And Senate Minority Leader Mitch McConnell, R-Kentucky, said Congress can't "micromanage" the war.

"I don't think it would be good at it," said McConnell, who added that he will support Bush's plan. "You can't run a war by a committee of 435 in the House and 100 in the Senate."

Most Democrats and many leading Republicans have expressed doubt about the plans, and Bush has held meetings with key lawmakers at the White House for most of the past week.

Rep. Adam Smith, D-Washington, said that Vice President Dick Cheney, Secretary of State Condoleezza Rice, Defense Secretary Robert Gates and Gen. Peter Pace, the chairman of the Joint Chiefs of Staff, joined Bush at the session Smith attended on Tuesday. Smith said Bush laid out his proposal in detail, but the congressman would not disclose specifics.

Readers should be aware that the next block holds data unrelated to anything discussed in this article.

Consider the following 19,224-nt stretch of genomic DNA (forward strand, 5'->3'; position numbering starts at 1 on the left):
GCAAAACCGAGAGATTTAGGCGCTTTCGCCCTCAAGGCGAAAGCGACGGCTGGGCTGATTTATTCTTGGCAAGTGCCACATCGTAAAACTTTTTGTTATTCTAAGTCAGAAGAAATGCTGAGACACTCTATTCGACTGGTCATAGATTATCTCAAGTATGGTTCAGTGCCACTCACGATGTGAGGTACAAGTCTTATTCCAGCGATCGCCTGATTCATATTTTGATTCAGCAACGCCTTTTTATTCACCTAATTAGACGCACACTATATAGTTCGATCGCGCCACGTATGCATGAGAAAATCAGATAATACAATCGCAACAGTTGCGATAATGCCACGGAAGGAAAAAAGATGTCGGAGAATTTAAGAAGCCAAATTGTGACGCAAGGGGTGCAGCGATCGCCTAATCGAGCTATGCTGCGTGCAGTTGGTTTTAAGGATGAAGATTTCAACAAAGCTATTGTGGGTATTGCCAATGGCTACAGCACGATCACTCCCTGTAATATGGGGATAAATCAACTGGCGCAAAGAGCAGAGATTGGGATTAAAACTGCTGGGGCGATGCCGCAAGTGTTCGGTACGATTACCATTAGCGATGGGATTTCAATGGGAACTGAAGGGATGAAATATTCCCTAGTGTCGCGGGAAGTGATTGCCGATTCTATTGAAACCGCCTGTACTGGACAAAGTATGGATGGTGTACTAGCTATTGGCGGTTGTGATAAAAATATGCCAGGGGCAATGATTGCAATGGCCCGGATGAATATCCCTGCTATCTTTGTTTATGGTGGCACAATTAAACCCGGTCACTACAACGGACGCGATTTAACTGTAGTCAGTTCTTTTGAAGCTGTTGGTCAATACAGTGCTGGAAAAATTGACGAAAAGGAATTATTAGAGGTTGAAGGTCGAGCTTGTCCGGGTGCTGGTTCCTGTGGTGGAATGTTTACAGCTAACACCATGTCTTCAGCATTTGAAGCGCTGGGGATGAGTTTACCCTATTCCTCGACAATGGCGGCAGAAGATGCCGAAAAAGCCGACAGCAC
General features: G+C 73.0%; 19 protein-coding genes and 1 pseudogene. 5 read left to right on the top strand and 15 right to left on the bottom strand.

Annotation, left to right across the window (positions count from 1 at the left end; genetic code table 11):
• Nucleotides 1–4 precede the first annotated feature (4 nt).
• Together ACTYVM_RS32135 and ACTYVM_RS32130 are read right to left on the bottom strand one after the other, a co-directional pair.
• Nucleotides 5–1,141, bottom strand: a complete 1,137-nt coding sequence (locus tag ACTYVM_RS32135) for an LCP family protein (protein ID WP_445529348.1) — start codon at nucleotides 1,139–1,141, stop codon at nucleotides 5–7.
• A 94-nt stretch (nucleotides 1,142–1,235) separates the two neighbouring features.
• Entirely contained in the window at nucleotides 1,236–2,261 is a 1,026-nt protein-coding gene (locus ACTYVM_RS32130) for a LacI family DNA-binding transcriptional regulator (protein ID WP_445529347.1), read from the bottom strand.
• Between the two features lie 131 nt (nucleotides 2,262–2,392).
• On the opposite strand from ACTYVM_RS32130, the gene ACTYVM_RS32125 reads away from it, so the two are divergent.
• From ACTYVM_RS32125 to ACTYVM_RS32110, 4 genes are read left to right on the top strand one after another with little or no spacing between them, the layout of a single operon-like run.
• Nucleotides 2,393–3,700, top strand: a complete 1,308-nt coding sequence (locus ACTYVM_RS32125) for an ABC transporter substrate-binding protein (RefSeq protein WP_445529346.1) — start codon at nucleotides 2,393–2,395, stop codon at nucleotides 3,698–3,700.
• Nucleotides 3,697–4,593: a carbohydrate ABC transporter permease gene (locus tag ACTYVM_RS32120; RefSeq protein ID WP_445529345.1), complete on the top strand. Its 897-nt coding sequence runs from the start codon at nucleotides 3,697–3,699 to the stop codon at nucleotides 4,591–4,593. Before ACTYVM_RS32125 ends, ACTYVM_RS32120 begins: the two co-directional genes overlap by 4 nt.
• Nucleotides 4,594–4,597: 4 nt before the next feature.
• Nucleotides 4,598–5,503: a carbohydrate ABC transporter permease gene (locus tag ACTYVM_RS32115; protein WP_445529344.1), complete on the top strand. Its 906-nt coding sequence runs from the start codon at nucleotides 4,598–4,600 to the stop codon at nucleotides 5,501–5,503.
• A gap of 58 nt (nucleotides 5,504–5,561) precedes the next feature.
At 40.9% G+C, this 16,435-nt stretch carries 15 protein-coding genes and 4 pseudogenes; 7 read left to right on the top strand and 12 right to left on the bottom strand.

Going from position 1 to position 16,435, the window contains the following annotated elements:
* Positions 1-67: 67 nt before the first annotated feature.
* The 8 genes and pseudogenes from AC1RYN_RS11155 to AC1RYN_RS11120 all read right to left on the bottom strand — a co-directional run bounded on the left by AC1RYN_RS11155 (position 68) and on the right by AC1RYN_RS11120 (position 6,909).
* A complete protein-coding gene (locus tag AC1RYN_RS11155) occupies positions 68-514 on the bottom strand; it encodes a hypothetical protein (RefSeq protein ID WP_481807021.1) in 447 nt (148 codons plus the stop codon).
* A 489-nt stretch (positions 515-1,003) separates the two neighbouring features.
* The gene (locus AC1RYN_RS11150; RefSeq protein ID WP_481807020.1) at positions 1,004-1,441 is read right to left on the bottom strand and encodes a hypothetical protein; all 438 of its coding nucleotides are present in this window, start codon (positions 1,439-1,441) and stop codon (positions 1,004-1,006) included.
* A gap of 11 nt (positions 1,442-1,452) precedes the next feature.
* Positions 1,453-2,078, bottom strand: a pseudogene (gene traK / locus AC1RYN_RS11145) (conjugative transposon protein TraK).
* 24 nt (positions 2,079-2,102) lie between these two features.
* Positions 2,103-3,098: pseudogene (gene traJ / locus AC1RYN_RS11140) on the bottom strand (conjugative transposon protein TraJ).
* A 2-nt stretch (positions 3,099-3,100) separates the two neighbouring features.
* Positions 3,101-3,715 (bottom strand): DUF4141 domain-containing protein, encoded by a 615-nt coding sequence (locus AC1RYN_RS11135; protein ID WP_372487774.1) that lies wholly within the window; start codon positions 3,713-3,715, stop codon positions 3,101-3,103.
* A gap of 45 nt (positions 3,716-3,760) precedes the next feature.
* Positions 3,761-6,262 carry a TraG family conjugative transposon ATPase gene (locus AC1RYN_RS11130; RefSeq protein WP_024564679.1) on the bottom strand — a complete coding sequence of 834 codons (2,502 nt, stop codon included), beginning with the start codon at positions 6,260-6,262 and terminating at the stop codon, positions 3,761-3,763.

He said Bush characterized the proposed troop increase as an "Iraqi plan," and said that Iraqi troops would take the lead in efforts to pacify their capital.

Smith said he is skeptical about the plan, but said he had not yet decided whether to support or oppose it.

Familiar strategy

It wouldn't be the first time Bush has boosted troop levels in Iraq to try to gain the upper hand.

Last summer the U.S. launched "Operation Together Forward" with Iraqi troops in an effort to quell the violence in Baghdad. Despite an increase of almost 10,000 U.S. troops in the capital, the violence there worsened.

A top U.S. commander in Iraq, Lt. Gen. Raymond Odierno, said that plan focused too much on Sunni insurgents and not enough on Shiite death squads, but said the U.S. will have a more "balanced approach" this time.


• Interactive: Who's who in Iraq
• Interactive: Sectarian divide